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PEI Picnic

Okay, so it’s not the Northumberland Straight but Lake Simcoe was a great setting for a very enjoyable, on-the-water, PEI-themed picnic. The weather was perfect on the Saturday of Victoria Day weekend for eating on the boat. There is an apropos connection between the date and the island because the latter is named after Prince Edward, Duke of Kent and Strathearn who was Queen Victoria’s father.

We enjoyed some Cows Creamery Extra Old Cheddar, potato focaccia from Fred’s Bread, mortadella, and, of course, oysters. What does mortadella have to do with PEI? I have no idea but I like it and it has been a while since I’ve had any.

Admittedly the meal was missing an acidic, pickled element. Something along the lines of the ploughman’s (the purest picnic) branston pickle.

The Shucker Paddy knife and an oyster from Caribou, PEI.

The Shucker Paddy knife and an oyster from Caribou, PEI.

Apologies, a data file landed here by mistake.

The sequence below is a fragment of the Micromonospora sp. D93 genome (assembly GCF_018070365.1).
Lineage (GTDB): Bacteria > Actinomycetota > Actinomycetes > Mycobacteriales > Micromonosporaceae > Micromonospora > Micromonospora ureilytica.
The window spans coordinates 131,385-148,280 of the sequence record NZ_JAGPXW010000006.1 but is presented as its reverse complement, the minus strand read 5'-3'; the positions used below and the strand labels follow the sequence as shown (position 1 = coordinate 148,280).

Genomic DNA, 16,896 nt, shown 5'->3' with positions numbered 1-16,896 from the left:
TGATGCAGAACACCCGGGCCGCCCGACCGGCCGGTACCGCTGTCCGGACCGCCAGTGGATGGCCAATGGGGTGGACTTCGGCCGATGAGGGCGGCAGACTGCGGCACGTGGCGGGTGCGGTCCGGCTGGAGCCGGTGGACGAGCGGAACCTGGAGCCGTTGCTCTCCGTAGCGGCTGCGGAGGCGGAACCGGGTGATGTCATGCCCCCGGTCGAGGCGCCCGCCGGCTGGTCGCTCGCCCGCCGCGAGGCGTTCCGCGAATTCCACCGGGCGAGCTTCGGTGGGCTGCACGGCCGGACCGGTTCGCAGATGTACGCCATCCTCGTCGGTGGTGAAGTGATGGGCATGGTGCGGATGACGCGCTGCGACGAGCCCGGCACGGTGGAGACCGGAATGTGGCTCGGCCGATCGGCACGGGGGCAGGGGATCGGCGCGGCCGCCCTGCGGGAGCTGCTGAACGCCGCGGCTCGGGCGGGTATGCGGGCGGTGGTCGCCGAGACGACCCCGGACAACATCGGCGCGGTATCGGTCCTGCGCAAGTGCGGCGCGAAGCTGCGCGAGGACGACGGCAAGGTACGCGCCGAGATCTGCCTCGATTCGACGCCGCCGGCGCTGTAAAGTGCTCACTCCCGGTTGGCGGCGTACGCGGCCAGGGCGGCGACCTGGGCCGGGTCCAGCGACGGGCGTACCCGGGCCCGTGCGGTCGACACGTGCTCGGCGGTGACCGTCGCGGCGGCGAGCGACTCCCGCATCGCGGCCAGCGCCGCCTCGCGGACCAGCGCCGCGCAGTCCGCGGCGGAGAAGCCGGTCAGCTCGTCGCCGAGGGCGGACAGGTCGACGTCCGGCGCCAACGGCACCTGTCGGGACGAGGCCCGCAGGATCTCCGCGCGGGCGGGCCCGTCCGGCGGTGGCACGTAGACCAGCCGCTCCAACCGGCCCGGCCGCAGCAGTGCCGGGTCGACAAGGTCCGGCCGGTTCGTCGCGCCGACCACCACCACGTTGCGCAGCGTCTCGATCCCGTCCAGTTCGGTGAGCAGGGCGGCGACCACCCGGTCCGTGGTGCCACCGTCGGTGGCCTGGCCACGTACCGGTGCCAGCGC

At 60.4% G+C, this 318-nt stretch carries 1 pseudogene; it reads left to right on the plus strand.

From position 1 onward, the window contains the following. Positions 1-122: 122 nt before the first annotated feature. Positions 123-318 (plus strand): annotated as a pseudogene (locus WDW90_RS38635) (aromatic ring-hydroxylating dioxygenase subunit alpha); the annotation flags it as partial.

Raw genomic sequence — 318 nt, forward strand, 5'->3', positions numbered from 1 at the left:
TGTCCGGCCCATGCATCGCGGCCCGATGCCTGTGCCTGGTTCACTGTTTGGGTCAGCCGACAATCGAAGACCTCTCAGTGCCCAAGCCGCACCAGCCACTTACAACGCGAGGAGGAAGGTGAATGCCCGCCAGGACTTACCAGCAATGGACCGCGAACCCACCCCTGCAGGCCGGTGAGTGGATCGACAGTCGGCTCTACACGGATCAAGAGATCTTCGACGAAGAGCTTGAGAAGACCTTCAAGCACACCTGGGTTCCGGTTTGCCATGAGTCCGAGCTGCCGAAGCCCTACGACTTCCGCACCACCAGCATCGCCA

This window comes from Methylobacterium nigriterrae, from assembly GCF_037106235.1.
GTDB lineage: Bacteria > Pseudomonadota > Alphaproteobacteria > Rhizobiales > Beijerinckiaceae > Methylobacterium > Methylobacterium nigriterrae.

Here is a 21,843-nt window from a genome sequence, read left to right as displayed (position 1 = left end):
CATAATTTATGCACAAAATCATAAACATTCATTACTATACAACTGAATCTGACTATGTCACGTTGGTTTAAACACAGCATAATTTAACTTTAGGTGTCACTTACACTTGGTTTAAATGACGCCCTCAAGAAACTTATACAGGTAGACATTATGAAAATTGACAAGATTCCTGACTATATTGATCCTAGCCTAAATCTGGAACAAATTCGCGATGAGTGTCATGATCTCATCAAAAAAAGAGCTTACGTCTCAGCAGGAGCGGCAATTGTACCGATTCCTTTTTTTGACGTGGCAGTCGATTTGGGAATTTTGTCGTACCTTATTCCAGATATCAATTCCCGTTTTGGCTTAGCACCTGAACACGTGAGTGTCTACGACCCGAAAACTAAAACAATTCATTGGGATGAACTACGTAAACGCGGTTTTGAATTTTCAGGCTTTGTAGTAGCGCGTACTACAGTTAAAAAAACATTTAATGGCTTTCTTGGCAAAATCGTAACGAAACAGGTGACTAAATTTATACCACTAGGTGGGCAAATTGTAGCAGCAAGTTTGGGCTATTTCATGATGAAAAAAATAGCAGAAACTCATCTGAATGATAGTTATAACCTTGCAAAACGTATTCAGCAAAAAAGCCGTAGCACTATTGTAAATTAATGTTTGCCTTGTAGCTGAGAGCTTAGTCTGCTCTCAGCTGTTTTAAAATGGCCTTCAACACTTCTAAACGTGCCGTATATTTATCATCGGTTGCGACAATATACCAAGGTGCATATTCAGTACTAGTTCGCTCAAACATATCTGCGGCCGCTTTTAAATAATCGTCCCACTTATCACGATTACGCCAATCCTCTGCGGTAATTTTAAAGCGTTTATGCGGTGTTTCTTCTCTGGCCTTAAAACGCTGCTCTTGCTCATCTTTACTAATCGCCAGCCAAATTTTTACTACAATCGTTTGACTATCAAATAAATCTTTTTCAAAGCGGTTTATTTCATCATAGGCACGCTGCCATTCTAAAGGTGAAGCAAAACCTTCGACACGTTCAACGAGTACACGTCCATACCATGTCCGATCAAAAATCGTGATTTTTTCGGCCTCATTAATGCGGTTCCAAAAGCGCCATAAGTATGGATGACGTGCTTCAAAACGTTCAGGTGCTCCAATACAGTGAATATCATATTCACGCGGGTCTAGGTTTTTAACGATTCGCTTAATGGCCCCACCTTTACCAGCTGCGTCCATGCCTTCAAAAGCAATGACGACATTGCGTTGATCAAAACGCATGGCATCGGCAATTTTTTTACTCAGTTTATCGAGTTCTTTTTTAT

The yellow-handled oyster knife is the creation of Patrick McMurray (a.k.a. ShuckerPaddy on Twitter) owner of Starfish and Ceili Cottage. The knife’s two remarkable features are the dog-leg angle and the fitted pistol grip. The angle creates about lever and aims your hand away from the oyster’s sharp shell if the knife slips. The grip is more ergonomic, comfortable, and less fatiguing to use with a large quantity of oysters. A full demonstration of the knife can be found here on the ShuckerPaddy youtube channel.

It’s pricey at $30 but I did notice a remarkable improvement over my $12 Home Hardware special.

The oysters, from Diana’s, were Caribous from PEI. I resisted the strong temptation to throw the empty shells over the side. I can’t imagine a more shameful invasive species story than one that ends with “but it was just twelve oyster shells.”

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  1. Andrew says:

    Oysters displacing zebra mussels sounds like a step in the right direction to me!

  2. foodwithlegs says:

    Andrew, I agree. I was more worried about the mutant zebra muscles (they had spikes) that were hitching a ride on the oyster shells.

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